A look at Biden’s first week in office

This episode reviews last week’s inauguration of President Joe Biden, examining which housing issues the new administration has already taken action on.

Biden’s executive order will extend foreclosure moratorium

President Biden revealed his plan to sign 17 executive orders his first day in office, including am extension of the eviction and foreclosure moratorium to at least March 31.

How servicers continue to protect neighborhoods amid COVID

We spoke with MCS CEO Caroline Reaves about self-service technology, the shift to virtual and how servicers can prepare for post-COVID success by improving processes today.

HomeBridge’s Brian White on diversity at a practical level

HomeBridge's Brian “Woody” White discusses ways to increase diversity within the housing finance industry.

David J. Stern launches legal battle against nation’s biggest mortgage servicers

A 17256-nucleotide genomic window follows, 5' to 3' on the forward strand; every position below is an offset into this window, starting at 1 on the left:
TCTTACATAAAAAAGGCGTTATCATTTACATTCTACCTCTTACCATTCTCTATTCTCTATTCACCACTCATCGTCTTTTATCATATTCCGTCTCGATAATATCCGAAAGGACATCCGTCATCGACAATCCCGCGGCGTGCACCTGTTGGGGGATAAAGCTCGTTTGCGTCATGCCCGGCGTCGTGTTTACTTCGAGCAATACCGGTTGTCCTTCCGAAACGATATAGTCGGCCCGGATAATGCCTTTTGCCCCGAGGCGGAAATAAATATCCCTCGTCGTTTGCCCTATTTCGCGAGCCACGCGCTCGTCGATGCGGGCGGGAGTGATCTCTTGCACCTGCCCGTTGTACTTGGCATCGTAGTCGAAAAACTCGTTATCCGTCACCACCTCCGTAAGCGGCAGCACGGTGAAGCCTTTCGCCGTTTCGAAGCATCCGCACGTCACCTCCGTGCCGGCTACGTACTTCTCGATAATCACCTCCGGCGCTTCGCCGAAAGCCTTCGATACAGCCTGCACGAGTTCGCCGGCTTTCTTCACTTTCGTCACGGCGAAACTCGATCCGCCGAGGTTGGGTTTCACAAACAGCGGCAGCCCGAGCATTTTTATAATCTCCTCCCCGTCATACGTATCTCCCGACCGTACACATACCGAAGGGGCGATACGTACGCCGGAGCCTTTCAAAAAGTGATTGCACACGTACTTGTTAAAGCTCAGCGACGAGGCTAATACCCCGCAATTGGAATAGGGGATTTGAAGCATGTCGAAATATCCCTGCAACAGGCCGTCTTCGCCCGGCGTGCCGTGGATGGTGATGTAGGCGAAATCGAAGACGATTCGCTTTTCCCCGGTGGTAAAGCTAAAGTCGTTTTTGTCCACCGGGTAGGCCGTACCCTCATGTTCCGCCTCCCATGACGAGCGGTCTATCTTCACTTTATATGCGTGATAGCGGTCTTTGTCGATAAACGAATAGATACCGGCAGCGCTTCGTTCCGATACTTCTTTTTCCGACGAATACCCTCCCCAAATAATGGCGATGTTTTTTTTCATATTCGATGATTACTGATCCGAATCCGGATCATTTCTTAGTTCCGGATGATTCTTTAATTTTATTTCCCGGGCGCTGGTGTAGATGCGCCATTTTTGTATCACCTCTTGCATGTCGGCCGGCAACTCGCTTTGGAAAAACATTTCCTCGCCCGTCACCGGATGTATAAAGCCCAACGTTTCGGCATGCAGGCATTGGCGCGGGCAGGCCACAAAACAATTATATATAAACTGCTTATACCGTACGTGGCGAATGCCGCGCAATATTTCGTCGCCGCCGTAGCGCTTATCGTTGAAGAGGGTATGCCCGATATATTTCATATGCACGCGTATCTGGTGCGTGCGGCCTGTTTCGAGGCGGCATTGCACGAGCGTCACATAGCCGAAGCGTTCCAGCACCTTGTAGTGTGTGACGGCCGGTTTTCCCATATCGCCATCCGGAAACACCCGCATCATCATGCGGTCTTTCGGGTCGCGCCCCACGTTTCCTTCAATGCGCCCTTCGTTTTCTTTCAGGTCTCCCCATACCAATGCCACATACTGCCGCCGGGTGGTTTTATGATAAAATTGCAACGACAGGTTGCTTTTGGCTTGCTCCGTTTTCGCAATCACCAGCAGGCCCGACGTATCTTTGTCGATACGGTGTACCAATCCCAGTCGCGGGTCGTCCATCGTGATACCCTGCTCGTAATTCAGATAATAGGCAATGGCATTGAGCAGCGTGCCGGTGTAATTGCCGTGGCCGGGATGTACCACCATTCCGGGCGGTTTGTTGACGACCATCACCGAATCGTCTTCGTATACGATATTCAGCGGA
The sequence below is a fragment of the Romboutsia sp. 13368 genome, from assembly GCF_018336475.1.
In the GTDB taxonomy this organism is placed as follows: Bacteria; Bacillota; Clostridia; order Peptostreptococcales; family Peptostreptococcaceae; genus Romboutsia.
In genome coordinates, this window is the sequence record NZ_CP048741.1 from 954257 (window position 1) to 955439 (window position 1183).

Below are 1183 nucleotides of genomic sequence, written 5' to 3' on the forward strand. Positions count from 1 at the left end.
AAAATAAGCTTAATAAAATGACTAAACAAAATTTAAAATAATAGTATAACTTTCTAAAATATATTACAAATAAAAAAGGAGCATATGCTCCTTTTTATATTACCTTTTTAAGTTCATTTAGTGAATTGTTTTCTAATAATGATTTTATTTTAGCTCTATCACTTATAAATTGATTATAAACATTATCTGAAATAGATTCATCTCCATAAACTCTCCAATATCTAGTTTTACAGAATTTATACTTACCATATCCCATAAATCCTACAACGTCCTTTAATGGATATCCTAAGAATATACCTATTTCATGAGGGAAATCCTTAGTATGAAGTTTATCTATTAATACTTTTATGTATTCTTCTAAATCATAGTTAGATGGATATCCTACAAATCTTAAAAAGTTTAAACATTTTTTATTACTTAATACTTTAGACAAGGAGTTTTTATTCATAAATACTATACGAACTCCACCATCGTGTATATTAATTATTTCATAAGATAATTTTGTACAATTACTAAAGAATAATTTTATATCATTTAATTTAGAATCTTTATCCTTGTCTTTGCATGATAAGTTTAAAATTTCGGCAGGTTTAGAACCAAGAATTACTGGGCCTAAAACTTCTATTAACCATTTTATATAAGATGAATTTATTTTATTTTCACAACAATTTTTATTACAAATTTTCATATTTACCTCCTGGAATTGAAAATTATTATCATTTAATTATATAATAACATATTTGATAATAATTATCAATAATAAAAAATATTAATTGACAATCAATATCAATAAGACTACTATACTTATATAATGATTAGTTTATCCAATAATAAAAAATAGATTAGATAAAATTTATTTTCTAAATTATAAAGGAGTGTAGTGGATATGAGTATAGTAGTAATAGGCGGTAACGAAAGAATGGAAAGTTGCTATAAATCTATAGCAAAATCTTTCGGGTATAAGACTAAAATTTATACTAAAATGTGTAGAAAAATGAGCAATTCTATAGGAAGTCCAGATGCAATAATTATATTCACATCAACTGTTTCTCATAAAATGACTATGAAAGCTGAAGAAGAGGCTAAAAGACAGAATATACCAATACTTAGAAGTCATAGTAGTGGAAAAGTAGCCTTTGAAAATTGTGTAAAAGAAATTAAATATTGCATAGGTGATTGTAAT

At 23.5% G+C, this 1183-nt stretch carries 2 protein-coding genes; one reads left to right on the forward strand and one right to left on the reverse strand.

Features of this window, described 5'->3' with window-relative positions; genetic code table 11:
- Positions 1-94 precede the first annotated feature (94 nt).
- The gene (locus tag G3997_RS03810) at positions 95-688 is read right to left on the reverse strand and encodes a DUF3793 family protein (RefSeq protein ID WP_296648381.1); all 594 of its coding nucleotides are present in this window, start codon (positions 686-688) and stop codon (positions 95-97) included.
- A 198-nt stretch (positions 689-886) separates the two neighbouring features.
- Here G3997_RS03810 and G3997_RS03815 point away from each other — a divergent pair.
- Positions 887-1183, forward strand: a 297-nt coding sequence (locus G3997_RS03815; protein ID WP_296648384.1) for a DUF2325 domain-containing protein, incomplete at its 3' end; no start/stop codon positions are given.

[[Update 1: Adds comment on May 18 from the CEO of DJSP Enterprises]] Foreclosure king no more, David J. Stern is fighting back against former clients whose business once elevated him to one of the richest and most well-known default services lawyers in the country. The fight is taking place largely in state and federal courtrooms via 25 lawsuits where Stern alleges that the biggest names in the mortgage industry owe him more than $34 million in unpaid invoices. The fight includes at least two major mediation cases, as well. Bank of America (BAC) and its servicing arm, BAC Home Loans Servicing LP, owe a combined $10.7 million, the lawsuits, all filed in South Florida courtrooms, allege. Aurora Loan Services allegedly owes Stern more than $5.3 million, and Citigroup (C) clocks in at more than $4.4 million, the lawsuits allege. Stern, the sole partner of the Law Offices of David J. Stern, also sued Freddie Mac, alleging the government-sponsored enterprise owes the law firm more than $1.3 million. It would have sued Fannie Mae, too, but the GSE beat Stern to the punch by filing an arbitration case seeking damages. Stern filed a counterclaim in that case alleging that Fannie owes his firm $800,000. Bank of America and Freddie Mac declined comment for this story. Fannie Mae issued a statement to HousingWire confirming that it has initiated an arbitration case against the Stern firm, but declined to answer questions. “We have the right and responsibility to protect the interest of Fannie Mae and taxpayers,” a Fannie Mae spokesperson said in the statement. Several attorneys for mortgage servicers who were sued said they needed to check with their clients before commenting on the litigation. But at least one has fired back at the courthouse. Nationstar Mortgage — which Stern alleges owes the firm $386,175 — denied the allegations in court documents and alleged that Stern’s claims are barred because the invoices attached to the complaint are “incorrect as to both amount and entitlement.” Nationstar also filed a counterclaim accusing the firm of legal malpractice. It said it notified Stern by email on Nov. 12, 2010, of its decision to remove all its cases and got no response. On Dec. 3, 2010, it said it sent an email to Stern’s counsel about the handling of Nationstar’s cases and also got no reply. Then on Dec. 9, 2010, it asked for an invoice on work performed and was met with silence, according to court records. Finally, on Dec. 15, 2010, Nationstar directed the Stern firm to transfer all of its cases to its substitute counsel. Stern’s counsel responded five days later by saying it would retain the files until all invoices were paid, according to court documents. Nationstar also alleged in its court filings that any claims against it are barred because of the removal of the Law Offices of David J. Stern from the list of law firms approved by Fannie Mae and Freddie Mac. The fall of the firm The fall of the Law Offices of David J. Stern began when four large Florida default services law firms — derisively called foreclosure mills by consumer advocates — became the target of then Florida Attorney General Bill McCollum for alleged sloppy foreclosure practices. Besides Stern, McCollum targeted Shapiro & Fishman, Florida Default Law Group and the Law Offices of Marshall C. Watson for alleged improprieties in the handling of foreclosure cases in Florida. By October and November, some of the nation’s largest servicers, along with Fannie Mae and Freddie Mac, began began pulling their foreclosure cases from Stern’s law firm. The rapid downfall came amid a national scandal in the mortgage servicing sector, dubbed robo-signing, where employees at foreclosure law firms were accused of signing foreclosure affidavits and other legal documents en masse with no knowledge of the validity of the claims in those documents. “When the banks and servicers withdrew their files in November 2010, they refused to pay the outstanding invoices,” said Stern’s attorney, Jeffrey Tew, partner in the Miami law firm of Tew & Cardenas LLP. At that time, Stern’s firm — which then employed 1,400 people — was the ninth largest employer in the Fort Lauderdale metro area, and the largest default services law firm in all of Florida, Tew claims. Today the firm employs just six attorneys and no support staff. The staff will decline further in June, Tew said, declining to give further details. He singles out McCollum, who was running for governor at the time the foreclosure investigation was launched, for an extra dose of criticism, noting that the now former AG’s subpoena against Shapiro & Fishman was recently quashed. “After all the whooping and hollering … turns out they didn’t have legal justification,” Tew said. He declined to comment on the Stern subpoena, which was also appealed, because the case is still pending. In the Shapiro case, a trial court judge ruled McCollum used the “wrong tool” by relying on the Florida Deceptive and Unfair Trade Practices as the basis for his investigation. On appeal, the 4th District Court of Appeal upheld the ruling. Stern’s whereabouts and holdings Hushed gossip that Stern fled the United States to avoid civil lawsuits and potential criminal charges proliferated in the months after the firm began to implode. Not true, contends Tew, who says Stern can be seen regularly in his courtside seats at the Miami Heat basketball games. Then came a report — completely false, claims Stern’s attorney — that he’d put one of his multimillion-dollar yachts on the sales block. Advocates for the thousands of homeowners who have lost their homes to foreclosure at the hands of the firm began to snicker, suggesting that Stern himself might soon receive his comeuppance. The erroneous media report on the yacht sale came about because the Italian firm that made the custom yacht asked him to loan it out for a boat show, which he did, Tew said. Tew confirmed, however, that Stern has residences in Colorado and South Florida currently listed for sale but contends the homes were listed prior to problems at the firm. Stern remains a resident of Fort Lauderdale where he lives with his spouse and children, Tew said. The fate of DJSP Enterprises In early 2010, Stern spun his back-office processing operations into DJSP Enterprises, which was a publicly traded company on the NASDAQ until being delisted in March. Stern netted about $58 million from that transaction, according to regulatory filings. Just recently, a DJSP Enterprises’ subsidiary that provided REO property disposition agreed to terminate its relationship with its sole business customer, according to a regulatory filing last week. The latest filing is a sign of more trouble for the foreclosure processing arm of the Law Offices of David J. Stern. DJSP said it didn’t expect to get any additional business from the Plantation, Fla.-based law firm. Stern was the only major client of DJSP, a foreclosure servicer with processing and title affiliates. Whether DJSP is on the verge of closure is unclear.  Stern resigned as the chairman of DJSP last fall as the investigation of his law firm heated up. If regulatory filings are any indication though, DJSP’s future is certainly in doubt. The firm has also been the target of  lawsuits, including one from former employees who claim they didn’t receive proper notice before mass layoffs ensued. It’s a case that Tew has vowed to fight, alleging that the Stern firm never should have been named as a defendant in the case. In its latest regulatory filing, DJSP said its subsidiary Default Servicing LLC entered into a termination agreement with its sole customer, which was not identified. President and CEO Stephen Bernstein said in a voice mail that the customer was a third party not affiliated with DJSP. “Pursuant to the agreement, DS LLC will continue to provide services to the customer on certain REO properties owned by the customer through Sept. 30, 2011, and, in the case of certain REO properties currently on hold pursuant to the customer’s self-imposed suspension, for certain periods beyond that date.” As for the Stern law firm, it ceased handling foreclosure cases March 31 as its troubles mounted. It has never clarified whether it would remain open for other legal work. “Right now we are focusing on collecting the money on what is owed to the law firm,” Tew told HousingWire, when asked about the firm’s future. “I haven’t talked to David on what he wants to do going forward.” Write to Kerry Curry. Follow her on Twitter @communicatorKLC.